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Development Overview

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Overview of Korea’s development experience

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Development Overview
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Economic Administration

Development cooperation

In the early 1990s, Korea received requests to fulfill its international responsibility to global development due to its increasing economic importance and rising international status. Korea’s establishment of the Economic Development Cooperation Fund (EDCF) in 1987 marked a new phase in economic cooperation. Since then, Korea has increased official development aid (ODA) to contribute to the development and well-being of developing economies. As a consequence, Korean ODA reached 700 million dollars in 2007, up from 180 million dollars in 1998, and its ODA/GNI ratio rose from 0.05 percent in 2006 to 0.08 percent in 2007 and 0.09 percent in 2008. However, this figure is short of the UN’s recommendation of 0.7 percent and the average of the OECD Development Assistance Committee (DAC) members of 0.3 percent.

Korea became the 24th member of the OECD DAC in November 2009, an unprecedented case of leapfrogging from recipient to donor in the 13 years since it joined the OECD. Joining the DAC has great significance in terms of enhancing Korea’s international status and bolstering the vision of ‘Global Korea’ prior to holding the G20 summit in Seoul in November 2010. In this regard, Korea has set a goal of raising the ratio of ODA/GNI to 0.15 percent by 2012 and 0.25 percent by 2015. This would require annual spending on ODA to be around 3 billion dollars, requiring fundamental changes in national policy priorities and consensus. Furthermore, another important task is to strengthen the principles and priorities of ODA to turn quantitative growth into qualitative development, and improve the integration of ODA policy objectives of the individual government agencies.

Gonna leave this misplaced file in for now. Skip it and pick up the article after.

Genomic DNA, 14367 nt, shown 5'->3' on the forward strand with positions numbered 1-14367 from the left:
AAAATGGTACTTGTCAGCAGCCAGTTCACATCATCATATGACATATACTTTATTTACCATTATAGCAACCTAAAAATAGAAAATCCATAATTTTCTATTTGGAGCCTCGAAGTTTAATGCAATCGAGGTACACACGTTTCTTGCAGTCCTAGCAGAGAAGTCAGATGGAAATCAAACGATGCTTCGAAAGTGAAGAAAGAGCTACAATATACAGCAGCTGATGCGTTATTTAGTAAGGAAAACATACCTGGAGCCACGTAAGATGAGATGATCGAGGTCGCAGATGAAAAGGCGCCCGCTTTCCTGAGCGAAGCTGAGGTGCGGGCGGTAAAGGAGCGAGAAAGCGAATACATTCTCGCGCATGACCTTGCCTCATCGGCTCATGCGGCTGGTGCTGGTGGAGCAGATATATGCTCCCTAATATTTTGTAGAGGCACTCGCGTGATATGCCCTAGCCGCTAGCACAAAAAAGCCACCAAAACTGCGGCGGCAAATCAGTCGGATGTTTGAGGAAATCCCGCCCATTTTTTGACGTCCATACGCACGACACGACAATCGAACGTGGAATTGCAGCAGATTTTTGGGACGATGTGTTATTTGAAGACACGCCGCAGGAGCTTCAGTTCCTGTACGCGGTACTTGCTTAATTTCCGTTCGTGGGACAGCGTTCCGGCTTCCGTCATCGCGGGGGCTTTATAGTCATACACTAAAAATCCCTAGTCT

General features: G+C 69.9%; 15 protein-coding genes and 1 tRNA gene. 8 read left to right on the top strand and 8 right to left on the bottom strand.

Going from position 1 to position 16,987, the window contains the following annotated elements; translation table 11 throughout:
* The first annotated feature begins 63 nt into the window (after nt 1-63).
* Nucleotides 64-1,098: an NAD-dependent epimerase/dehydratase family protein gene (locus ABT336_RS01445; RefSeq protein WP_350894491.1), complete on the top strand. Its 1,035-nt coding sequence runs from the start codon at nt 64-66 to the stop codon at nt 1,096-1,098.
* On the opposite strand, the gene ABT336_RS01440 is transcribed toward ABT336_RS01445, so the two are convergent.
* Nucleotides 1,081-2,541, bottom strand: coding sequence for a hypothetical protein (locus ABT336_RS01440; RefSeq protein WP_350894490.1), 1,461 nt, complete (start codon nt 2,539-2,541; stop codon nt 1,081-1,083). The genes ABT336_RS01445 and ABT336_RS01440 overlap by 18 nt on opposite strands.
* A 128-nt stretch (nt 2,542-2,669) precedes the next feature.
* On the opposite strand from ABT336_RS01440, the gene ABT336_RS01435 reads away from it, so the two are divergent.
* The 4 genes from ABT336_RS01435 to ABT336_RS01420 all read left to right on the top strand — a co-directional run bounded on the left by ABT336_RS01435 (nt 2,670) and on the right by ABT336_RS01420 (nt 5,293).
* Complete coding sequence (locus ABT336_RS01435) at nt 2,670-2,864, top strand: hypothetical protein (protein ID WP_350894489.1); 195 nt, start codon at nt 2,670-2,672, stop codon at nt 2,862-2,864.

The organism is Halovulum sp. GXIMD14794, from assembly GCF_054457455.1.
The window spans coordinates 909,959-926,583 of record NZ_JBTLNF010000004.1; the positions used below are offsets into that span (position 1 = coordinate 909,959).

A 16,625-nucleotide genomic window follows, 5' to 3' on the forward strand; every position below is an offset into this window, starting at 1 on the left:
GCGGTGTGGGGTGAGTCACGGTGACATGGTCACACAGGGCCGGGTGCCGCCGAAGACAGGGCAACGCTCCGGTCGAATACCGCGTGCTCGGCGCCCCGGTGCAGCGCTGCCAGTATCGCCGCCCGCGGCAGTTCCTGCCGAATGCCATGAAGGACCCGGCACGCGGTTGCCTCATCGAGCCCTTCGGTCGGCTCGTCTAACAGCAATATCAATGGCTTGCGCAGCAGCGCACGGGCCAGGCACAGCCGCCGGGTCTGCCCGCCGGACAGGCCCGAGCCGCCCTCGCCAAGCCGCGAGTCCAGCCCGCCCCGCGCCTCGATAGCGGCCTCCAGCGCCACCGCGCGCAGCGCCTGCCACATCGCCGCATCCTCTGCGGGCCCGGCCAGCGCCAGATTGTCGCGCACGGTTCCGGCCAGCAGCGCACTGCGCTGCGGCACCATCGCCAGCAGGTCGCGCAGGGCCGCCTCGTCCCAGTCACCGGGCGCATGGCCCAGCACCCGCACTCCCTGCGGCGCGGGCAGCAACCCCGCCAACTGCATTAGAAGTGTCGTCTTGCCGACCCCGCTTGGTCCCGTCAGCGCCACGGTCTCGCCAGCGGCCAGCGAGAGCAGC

Korea, as a member of the DAC, is wholeheartedly committed to improving the quality and quantitative expansion of aid, with a focus on the consistency of development cooperation. Having certain comparative advantages, it is essential for Korea to tailor the contents of its development experience to the needs of recipient economies and support the Korean model of development cooperation. It is suggested that ODA projects should be governed by the proposed enactment of an “ODA Act,” which would create guidelines and a performance-based assessment system to ensure objectivity and transparency in ODA programs. Although Korea’s ODA policy gives much weight to the involvement of citizen volunteers and has earned broad public support and participation, it is still at an early stage of development. Based upon the extensive participation of the private sector, it is necessary to exchange views and best practices of ODA, allocate adequate budgets, and promote activities to fight poverty and support development cooperation. It is in need of a more intense and focused effort to seek solutions to such issues as health care, the environment and women’s rights, and nurturing efforts to improve the aid efficiency and the outcome of millennium development goals.

Source : SaKong, Il and Koh, Youngsun, 2010. The Korean Economy Six Decades of Growth and Development. Seoul: Korea Development Institute.
 

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